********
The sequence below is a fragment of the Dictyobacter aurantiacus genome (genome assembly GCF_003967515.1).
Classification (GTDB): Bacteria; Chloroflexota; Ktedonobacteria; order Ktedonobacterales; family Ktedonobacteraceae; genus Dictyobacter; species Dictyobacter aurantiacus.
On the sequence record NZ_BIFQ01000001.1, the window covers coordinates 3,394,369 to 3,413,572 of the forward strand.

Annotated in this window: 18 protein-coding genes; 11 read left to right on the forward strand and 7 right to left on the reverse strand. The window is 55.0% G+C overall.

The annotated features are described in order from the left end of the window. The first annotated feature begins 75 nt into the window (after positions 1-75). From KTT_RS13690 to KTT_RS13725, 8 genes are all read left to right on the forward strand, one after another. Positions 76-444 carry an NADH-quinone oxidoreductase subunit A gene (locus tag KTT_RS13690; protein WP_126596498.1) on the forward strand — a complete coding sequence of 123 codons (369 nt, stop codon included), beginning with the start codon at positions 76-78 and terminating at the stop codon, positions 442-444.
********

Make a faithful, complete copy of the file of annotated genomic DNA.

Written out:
The sequence below is a fragment of the Dictyobacter aurantiacus genome (genome assembly GCF_003967515.1).
Classification (GTDB): Bacteria; Chloroflexota; Ktedonobacteria; order Ktedonobacterales; family Ktedonobacteraceae; genus Dictyobacter; species Dictyobacter aurantiacus.
On the sequence record NZ_BIFQ01000001.1, the window covers coordinates 3,394,369 to 3,413,572 of the forward strand.

Annotated in this window: 18 protein-coding genes; 11 read left to right on the forward strand and 7 right to left on the reverse strand. The window is 55.0% G+C overall.

The annotated features are described in order from the left end of the window. The first annotated feature begins 75 nt into the window (after positions 1-75). From KTT_RS13690 to KTT_RS13725, 8 genes are all read left to right on the forward strand, one after another. Positions 76-444 carry an NADH-quinone oxidoreductase subunit A gene (locus tag KTT_RS13690; protein WP_126596498.1) on the forward strand — a complete coding sequence of 123 codons (369 nt, stop codon included), beginning with the start codon at positions 76-78 and terminating at the stop codon, positions 442-444.